The Connectedness of Things

Reading Tyler Clark’s college paper “Warriors of White Rock … 1862-1926” took me back.  Not back to 1862 or even 1926, but to 1974, a date I’ll get to in a moment.

A few days ago I took up so much space complaining about one of Clark’s sources that I mentioned few of the virtues of his paper, among them a small but well-chosen group of illustrations.  These include a photograph of a 1913 Lovewell family reunion, a map from an historical atlas showing the location of the twenty townships of Republic County, and a hand-drawn layout of White Rock City which pinpoints the location of a schoolhouse, a church, and the S. E. Morlan residence.  To wrap up his tale of the ghost town, Clark himself snapped a picture of the limestone marker which today is the only visible remnant of the site.   

Atlas

Most of the source material available to Tyler Clark when he wrote his paper was flawed and skimpy.  The one exception may be “Historical Atlas of Kansas” by Homer Socolofsky and Huber Self, a pair of professors from Kansas State University who collaborated on their historical map project in the mid-1980’s.  I knew Huber Self, a gentle man who seemed ancient even back when I sat jotting down notes in his class on Kansas geography many summers ago.  The name Socolofsky also had a familiar ring to it, although the only history classes I can remember taking at the university were History and Politics of Ancient Greece and History of England in the 18th Century.  It finally occurred to me that I probably spent an evening watching television at the Socolofsky house one evening in the summer of 1974.

I did not give Homer Socolofsky another thought until last week when I came across his name in the bibliography of Tyler Clark’s paper on White Rock City.  I should probably spring for a copy of Socolofsky and Self's historical atlas, which is still in print and could have been a great help when I was trying to make sense of where things were going so terribly wrong in Kansas in the 1860’s.  Both professors are gone now, but not long gone.  Homer died in 2005 and Huber died five years afterward at the age of 97.

In a way, Huber Self is also the reason I live in southeast Kansas.  It’s a region he talked up in his class on Kansas Geography, pointing out its comparatively mild winters and light snowfall (He might have mentioned the ice we tend to get instead).  Our textbook touched on the area's mining heritage, its mined land which has been reclaimed for recreational use, and the titanic steam shovel, Big Brutus, which remains a popular tourist attraction, looming over the Kansas prairie like one of those Martian machines in “War of the Worlds.”  It’s hard to miss.  There was a photograph of Brutus in our textbook, along with one of the studio at the TV station where I’ve worked now for nearly forty years.    

corbett

I got a new iMac to mark the anniversary.  Clearing out the hard drive of an old computer and setting up a new one is a lot like getting ready to move.  So many things, even virtual things, have to be weeded out eventually, but not without a fond final thumbing-through before dumping the trash.  Earlier this week I came across a folder of pictures from television history that I collected for our TV station’s 50th anniversary show almost twelve years ago.  One of them was titled “Corbett,” and I knew immediately what I would see before I opened it.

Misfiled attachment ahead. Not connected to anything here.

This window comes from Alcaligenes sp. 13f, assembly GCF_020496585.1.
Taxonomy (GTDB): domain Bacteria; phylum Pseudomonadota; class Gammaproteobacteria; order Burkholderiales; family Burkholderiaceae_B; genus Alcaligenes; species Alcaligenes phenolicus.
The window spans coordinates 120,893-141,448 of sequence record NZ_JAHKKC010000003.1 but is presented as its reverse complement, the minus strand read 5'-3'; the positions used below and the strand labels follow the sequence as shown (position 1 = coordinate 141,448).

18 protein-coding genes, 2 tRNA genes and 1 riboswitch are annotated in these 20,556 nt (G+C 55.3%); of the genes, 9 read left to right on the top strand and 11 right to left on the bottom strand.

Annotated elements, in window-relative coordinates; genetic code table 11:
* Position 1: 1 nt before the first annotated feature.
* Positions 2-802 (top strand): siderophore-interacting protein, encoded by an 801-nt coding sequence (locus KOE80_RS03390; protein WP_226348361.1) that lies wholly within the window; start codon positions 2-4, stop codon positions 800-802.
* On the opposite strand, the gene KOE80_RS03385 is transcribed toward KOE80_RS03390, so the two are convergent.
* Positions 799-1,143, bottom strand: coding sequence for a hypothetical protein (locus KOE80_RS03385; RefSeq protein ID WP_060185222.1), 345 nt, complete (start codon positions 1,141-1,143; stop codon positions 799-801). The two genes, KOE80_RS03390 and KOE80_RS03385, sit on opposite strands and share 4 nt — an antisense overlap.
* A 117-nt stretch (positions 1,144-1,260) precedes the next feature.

There was a picture of the crew of the rocket cruiser Polaris gathered around a control panel on the television show “Tom Corbett - Space Cadet.”  I had downloaded it to illustrate the tangled world of network television when our station first signed on the airwaves in 1953.  “Tom Corbett” took its turn on the schedules of four networks in those days, CBS, ABC, NBC and Dumont.  It must have been airing on Dumont when viewers in southeast Kansas finally got a chance to catch up with it.  

Long before I noticed any similarity to a young Dave Lovewell, a close look at that picture back in the fall of 2003 is what first set me to wondering if the cast member playing the role of cadet Roger Manning from 1950 to 1953 wasn’t the same actor who was often gunned down in the streets of Dodge or Laramie or Tombstone throughout the 1950’s and 60’s.  That’s when I first looked up actor Jan Merlin, whose career turns out to be an encyclopedic cross-section of TV Westerns and cop shows, dotted with appearances in some A-list movies (He’s also in a “Little House” episode).  The fact that almost everything ever televised seems to have been uploaded to Youtube, Western Civilization's cultural attic, gave me a chance to sample “Tom Corbett,” but I opted instead to watch the one available episode of “Roughriders,” a syndicated Western filmed at the Edgar Rice Burroughs Ranch near Tarzana and broadcast in 1958 and ’59.  

Playing a dashing ex-Confederate soldier headed for the West, Merlin was one of the show’s three regulars, riding alongside minor-league leading man Kent Taylor and veteran character actor Peter Whitney.  Although the story entitled An Eye for an Eye features Lon Chaney, Jr., in the thankless role of a vengeful patriarch, the episode was uploaded to honor another guest star, Allison Hayes.

It takes us back to a time when the airwaves were so full of Westerns, the networks could not hold them all.  

            

            

© Dale Switzer 2016  dale@lovewellhistory.com